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Buddy Boe to resign from River Parishes Tourist Commission

LAPLACE — Buddy Boe announced Thursday that he will resign from his position as executive director of Louisiana’s River Parishes Tourist Commission on June 17, 2021.

A transition period is set to begin on March 18, 2021.

A River Parishes Tourist Commission committee will choose and recommend a set of candidates to fill the position following a nationwide search. Boe said the goal is to have the new person on the board by the March 18 RPTC meeting. From March 18 to June 17, Boe will prepare the individual to take over as the new executive director.

“Since this isn’t an abrupt resignation or termination, we can do a very appropriate transition period to make sure there is a smooth process to bring on the next person,” Boe said.

As he leaves RPTC, Boe doesn’t have concrete career plans in mind. Having been in the public eye from the time he was a teenager, Boe wants to take some time to focus on his personal life. He intends to remain actively involved with his family’s restaurant, Buddy B’s, in Garyville.

Boe’s history with the RPTC began in 2008 when he attended the commission’s meetings as the public information officer for St. John the Baptist Parish. He worked with the former executive director and chairman to bring RPTC into the St. John Community Center and build a relationship with the film industry.

Boe continued to work with the Commission throughout the years as he served as a St. John Parish Councilman and, later, the senior advisor to Lieutenant Governor Billy Nungesser.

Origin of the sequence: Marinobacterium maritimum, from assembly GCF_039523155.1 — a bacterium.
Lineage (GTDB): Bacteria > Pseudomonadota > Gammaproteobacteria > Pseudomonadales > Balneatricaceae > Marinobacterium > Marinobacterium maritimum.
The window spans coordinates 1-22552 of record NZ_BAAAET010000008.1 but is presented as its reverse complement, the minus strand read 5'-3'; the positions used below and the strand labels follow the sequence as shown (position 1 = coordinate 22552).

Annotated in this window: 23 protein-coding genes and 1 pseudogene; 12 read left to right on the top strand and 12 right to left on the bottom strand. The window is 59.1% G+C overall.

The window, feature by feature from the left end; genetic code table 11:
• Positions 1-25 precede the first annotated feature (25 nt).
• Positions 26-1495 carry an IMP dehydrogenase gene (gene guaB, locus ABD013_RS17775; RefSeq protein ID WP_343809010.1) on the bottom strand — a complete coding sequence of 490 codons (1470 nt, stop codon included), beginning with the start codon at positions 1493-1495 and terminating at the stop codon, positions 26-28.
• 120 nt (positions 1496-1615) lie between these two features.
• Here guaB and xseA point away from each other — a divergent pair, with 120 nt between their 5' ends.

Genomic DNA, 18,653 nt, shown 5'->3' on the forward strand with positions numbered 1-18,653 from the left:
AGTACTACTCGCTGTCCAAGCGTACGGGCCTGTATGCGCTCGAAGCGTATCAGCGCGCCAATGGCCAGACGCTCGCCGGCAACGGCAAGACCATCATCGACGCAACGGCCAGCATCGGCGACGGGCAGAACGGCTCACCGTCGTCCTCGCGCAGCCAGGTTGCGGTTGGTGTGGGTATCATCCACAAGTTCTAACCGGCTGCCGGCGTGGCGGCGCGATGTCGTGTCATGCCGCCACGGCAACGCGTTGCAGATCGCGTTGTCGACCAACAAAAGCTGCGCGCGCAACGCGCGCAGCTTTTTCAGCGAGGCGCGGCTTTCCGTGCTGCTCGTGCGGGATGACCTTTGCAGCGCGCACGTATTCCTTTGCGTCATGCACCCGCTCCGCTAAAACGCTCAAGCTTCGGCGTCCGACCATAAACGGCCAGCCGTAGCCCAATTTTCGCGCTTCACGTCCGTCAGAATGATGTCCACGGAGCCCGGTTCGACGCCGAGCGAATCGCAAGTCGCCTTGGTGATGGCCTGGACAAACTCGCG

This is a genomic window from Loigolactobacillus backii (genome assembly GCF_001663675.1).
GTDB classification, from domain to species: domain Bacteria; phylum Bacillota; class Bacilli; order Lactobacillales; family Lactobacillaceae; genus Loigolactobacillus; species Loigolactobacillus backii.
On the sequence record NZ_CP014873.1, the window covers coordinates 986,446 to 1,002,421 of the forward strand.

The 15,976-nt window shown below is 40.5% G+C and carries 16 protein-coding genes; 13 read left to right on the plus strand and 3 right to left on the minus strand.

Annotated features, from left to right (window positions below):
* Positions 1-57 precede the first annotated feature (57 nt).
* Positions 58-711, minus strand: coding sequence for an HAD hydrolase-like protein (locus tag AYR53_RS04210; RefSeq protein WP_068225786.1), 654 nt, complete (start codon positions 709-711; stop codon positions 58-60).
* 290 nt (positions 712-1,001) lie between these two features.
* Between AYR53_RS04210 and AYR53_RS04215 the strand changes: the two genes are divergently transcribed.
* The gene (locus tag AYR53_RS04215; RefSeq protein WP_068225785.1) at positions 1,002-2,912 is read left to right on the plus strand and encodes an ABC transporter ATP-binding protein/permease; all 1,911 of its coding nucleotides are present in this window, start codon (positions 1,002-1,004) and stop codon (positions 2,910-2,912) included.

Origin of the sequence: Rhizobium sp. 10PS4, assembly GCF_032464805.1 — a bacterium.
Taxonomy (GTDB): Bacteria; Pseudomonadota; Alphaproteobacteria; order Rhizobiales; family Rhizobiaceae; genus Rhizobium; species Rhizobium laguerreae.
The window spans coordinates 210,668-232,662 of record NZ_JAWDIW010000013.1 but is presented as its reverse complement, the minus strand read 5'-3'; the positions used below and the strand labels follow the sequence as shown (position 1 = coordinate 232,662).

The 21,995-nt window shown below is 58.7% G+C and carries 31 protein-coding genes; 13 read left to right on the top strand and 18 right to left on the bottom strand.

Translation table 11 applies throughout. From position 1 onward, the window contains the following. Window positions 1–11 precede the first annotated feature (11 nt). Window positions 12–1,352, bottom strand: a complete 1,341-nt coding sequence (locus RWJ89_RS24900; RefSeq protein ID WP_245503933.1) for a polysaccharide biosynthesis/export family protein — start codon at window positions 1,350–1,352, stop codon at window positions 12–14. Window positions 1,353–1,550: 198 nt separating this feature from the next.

“…now we must begin the process of transitioning this organization towards the next style of leadership needed to build upon the foundational projects and initiatives we have worked on as a region, as an industry,” Boe said.

In the email sent to stakeholders Thursday, Boe reflected on the progress the River Parishes Tourist Commission has made during his three years as executive director.

Boe said RPTC has opened arms to partners previously left out to expand the narrative of River Parishes history and culture.

According to Boe, the expansion solidified the Commission’s identity in the region and led to a brand change from “New Orleans Plantation Country” to “Louisiana’s River Parishes” in 2020.

“During the pandemic, our organization retooled our entire operations to present a destination, whose history is centuries deep, virtually. In the middle of unrest throughout America, we finally called ourselves by our name, Louisiana’s River Parishes,” Boe said.

“As 2020 came to a close, we launched the Andouille Trail, 1811 Slave Revolt Trail, New Orleans Swamp Country, New Orleans Plantation Country, Bonfire Country, an art trail kicked off with ‘Saint’ the alligator bonfire, the Headwaters Project, the River Rhythms concert series, held our second Summit and third Taste of Tourism, and new partners stand with us, ready to host. We are changed, we are different; but, our region along the river rose again and is ready to welcome neighbors from down the street and travelers from across the globe.”

Boe said the lessons learned, history more deeply understood and friendships gained during his time with RPTC will always be part of his story.